How wearable tech can help improve #everydayhealth

Posted on April 25, 2016

HY wearable techYou've probably heard the buzz around 'wearable technology' lately. If you're not up to speed, wearable tech simply means an electronic device (excluding your smartphone) that can be worn to track any aspect of your health and wellbeing, for example, a fitness tracker, smartwatch or pedometer.

Anything from counting steps to generating detailed electrocardiogram readings is now possible across a huge range of wearable devices.

If you're thinking that all this doesn't apply to you, think again. According to a new survey by Simplyhealth, over 70% of people agree that wearable technology is the future and everyone will use it at some point.

The survey focused on the over 50s market* and found that although two thirds of respondents didn't currently own a device, those who did said it had changed the way they manage their health and wellbeing. Only 36% of device-wearers said it had made no difference to their health management.

What's more, people's experience of using a device was positive - 75% of users report feeling motivated by their device and 63% said it gave them a great sense of achievement. There were also marked physical benefits, with over a quarter of users reporting improved fitness and stamina.

Here are four simple ways in which our survey found wearable technology could benefit your everyday life.

Being more active every day

Counting steps was by far the most popular use of wearable technology among those surveyed. This is great news, because walking a little more each day is one of the easiest ways to improve overall fitness. Over half of device-users also said that they enjoy the competitive element of using a fitness tracker, like comparing steps or distance with friends and family.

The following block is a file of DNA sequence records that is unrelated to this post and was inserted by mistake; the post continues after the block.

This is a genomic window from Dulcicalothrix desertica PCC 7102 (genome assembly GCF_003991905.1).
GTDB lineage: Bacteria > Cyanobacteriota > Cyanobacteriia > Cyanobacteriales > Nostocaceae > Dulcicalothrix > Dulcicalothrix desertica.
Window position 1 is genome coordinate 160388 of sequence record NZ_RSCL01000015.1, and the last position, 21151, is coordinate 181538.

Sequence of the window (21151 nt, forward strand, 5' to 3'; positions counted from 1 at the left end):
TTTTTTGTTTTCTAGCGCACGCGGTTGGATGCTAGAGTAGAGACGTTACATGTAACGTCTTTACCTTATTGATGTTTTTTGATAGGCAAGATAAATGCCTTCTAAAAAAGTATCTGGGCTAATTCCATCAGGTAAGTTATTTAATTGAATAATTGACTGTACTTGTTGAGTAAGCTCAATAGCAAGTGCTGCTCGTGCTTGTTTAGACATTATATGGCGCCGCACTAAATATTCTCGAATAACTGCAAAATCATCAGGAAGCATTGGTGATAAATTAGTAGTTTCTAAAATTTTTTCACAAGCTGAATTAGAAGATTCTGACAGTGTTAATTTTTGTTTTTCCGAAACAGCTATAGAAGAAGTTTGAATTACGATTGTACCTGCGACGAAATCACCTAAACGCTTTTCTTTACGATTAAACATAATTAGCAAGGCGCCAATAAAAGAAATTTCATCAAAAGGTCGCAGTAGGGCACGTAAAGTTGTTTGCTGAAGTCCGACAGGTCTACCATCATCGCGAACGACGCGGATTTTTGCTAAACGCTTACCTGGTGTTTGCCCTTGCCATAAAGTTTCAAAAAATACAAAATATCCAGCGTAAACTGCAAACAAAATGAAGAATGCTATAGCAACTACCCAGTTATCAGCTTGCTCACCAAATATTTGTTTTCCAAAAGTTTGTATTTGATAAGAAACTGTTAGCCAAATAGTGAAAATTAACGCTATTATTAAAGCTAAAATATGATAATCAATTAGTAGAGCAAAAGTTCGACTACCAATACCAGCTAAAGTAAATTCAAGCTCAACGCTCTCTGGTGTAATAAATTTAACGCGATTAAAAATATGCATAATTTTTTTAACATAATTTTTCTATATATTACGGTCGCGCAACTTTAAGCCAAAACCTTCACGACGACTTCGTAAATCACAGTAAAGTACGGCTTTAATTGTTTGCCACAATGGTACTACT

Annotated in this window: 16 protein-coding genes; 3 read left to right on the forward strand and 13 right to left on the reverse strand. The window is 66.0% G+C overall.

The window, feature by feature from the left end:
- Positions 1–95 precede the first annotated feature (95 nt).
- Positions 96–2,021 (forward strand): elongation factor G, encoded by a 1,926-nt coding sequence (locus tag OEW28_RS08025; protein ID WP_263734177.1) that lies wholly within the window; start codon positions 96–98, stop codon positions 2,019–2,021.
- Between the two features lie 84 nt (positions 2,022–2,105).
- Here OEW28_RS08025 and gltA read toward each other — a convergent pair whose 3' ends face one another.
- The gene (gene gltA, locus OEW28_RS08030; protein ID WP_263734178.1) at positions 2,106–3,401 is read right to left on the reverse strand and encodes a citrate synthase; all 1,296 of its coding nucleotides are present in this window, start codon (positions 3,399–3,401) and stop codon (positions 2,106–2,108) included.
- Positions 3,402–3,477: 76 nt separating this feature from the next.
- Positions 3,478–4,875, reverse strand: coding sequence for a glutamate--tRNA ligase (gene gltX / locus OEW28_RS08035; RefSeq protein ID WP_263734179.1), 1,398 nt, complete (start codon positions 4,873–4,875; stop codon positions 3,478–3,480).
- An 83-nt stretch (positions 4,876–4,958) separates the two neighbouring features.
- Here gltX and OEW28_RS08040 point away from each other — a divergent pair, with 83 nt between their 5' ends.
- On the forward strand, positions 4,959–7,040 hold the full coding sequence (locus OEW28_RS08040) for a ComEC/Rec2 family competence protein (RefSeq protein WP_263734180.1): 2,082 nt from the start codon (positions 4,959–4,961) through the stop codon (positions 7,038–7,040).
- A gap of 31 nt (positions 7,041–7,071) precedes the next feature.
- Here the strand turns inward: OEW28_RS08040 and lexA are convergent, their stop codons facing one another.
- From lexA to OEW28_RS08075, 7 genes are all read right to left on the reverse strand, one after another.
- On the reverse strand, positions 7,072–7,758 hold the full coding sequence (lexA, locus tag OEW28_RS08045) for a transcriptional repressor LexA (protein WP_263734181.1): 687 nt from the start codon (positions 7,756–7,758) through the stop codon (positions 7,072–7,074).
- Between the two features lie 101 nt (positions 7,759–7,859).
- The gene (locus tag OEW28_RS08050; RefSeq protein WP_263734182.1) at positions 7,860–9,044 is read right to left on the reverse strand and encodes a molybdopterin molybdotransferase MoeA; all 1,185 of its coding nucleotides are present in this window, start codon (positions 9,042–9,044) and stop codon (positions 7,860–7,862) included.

A trimmer waist or lower BMI

Almost 20% of people said that they had lost weight or reduced their BMI since using their device. Whether this is through a watch that tracks runs or walks, or a device that counts calories, wearable technology can help users work towards a specific health and fitness goal.


Peace of mind for your heart health

21% of those surveyed said that they use their device to monitor their heart rate. This can be useful feature for keeping an eye on your resting heart rate, or making sure it doesn't rise too much whilst exercising. Of course, this doesn't substitute going to the doctor, but it could help identify a problem or monitor an ongoing one. It also proved to be a big motivation for those who don't currently own a device, with 41% of non-users saying they would consider getting a device for medical reasons such as monitoring heart rate or blood pressure.


A better night's kip

5% of respondents said they had improved their sleeping pattern with wearable technology. How? Many devices are able to monitor not just the amount but also the quality of sleep you get each night, giving a detailed report in the morning to help you identify and correct poor sleeping habits - so you can say goodbye to dark circles, low energy and bad moods.

* The average respondent age was 54

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